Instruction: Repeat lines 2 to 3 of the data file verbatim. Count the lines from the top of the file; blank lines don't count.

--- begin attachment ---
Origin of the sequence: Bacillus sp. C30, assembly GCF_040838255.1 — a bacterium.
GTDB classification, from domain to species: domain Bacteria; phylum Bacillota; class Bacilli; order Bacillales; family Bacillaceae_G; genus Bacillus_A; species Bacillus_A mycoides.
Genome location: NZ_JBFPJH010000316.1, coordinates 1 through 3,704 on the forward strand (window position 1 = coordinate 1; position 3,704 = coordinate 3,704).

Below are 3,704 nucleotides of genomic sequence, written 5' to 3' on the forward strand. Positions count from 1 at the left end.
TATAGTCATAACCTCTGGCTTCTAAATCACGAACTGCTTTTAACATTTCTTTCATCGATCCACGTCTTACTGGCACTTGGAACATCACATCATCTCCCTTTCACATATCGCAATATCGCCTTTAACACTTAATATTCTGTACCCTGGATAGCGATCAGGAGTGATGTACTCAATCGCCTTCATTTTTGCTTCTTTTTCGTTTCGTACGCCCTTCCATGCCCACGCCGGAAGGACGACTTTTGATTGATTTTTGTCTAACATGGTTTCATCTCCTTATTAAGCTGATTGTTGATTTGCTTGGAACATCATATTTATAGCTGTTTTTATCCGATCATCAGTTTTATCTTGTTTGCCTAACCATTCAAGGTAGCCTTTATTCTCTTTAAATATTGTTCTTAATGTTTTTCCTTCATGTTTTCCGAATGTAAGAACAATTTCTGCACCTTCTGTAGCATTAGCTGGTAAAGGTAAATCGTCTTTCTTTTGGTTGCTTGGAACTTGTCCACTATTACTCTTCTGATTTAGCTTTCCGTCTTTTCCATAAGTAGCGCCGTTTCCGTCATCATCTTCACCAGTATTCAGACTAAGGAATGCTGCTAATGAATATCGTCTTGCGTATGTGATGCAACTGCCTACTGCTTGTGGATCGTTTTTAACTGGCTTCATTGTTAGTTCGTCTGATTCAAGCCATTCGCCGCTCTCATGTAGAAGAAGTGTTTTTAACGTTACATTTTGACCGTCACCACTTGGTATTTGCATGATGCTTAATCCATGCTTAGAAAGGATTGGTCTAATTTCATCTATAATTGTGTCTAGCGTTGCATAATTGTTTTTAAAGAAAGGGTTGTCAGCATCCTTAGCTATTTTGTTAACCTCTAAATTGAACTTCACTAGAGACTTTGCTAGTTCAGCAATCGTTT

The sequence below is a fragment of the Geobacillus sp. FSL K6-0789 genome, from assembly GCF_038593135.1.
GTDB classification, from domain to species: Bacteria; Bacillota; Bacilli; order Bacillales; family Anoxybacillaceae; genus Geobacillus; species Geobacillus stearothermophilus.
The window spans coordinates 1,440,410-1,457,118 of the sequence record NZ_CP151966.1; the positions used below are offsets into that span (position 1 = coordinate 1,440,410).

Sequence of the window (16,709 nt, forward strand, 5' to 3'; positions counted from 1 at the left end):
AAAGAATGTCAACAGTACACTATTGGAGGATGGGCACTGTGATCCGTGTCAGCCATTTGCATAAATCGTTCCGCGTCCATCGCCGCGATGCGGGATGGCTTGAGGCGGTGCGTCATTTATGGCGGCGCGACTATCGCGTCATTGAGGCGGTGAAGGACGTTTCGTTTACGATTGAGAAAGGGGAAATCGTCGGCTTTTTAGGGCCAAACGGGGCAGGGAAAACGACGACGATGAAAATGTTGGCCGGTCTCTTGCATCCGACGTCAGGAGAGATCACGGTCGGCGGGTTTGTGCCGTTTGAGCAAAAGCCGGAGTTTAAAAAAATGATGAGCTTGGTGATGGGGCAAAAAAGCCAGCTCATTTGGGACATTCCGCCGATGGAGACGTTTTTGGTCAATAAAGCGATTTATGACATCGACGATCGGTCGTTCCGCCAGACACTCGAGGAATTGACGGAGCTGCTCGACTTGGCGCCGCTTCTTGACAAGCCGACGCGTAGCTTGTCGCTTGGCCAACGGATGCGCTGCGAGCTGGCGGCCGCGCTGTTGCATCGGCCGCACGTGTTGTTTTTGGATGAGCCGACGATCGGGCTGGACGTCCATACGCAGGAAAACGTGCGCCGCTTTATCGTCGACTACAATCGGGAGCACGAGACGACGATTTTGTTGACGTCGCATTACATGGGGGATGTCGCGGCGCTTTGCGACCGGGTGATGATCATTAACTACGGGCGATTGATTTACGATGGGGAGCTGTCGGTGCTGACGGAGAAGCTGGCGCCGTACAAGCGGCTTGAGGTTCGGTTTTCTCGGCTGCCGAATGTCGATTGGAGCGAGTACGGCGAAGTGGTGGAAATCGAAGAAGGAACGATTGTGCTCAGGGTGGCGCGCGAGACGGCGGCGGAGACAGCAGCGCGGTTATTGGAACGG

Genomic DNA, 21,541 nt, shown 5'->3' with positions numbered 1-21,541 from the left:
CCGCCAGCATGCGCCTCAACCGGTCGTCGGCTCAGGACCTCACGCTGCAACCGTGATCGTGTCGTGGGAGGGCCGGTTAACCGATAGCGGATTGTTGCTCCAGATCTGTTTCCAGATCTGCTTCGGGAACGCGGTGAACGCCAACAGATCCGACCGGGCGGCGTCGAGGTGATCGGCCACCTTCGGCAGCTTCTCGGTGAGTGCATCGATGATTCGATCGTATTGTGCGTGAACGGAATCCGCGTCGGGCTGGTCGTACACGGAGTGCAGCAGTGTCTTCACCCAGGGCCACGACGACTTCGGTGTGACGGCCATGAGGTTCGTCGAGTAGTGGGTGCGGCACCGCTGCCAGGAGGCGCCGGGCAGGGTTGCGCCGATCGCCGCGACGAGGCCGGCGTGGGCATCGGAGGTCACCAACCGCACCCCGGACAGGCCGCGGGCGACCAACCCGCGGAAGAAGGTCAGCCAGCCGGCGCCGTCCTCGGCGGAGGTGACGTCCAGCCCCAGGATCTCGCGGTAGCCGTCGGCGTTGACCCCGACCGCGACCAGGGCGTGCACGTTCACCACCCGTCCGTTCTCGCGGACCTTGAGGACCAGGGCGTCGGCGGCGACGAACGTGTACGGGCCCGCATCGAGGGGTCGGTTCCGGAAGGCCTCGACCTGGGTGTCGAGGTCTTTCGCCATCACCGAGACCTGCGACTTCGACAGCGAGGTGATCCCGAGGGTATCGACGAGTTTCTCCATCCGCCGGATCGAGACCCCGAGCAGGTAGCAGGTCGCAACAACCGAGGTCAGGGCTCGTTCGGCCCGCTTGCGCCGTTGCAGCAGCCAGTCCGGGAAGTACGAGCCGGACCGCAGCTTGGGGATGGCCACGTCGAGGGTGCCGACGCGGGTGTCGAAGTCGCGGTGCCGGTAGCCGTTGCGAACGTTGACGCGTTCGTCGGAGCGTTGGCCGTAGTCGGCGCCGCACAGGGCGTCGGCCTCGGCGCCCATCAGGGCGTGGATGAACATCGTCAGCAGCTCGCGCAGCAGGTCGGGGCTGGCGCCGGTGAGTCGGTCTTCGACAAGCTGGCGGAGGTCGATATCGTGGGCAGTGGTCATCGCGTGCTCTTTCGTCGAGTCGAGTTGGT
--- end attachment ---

GTDB classification, from domain to species: domain Bacteria; phylum Bacillota; class Bacilli; order Bacillales; family Bacillaceae_G; genus Bacillus_A; species Bacillus_A mycoides.
Genome location: NZ_JBFPJH010000316.1, coordinates 1 through 3,704 on the forward strand (window position 1 = coordinate 1; position 3,704 = coordinate 3,704).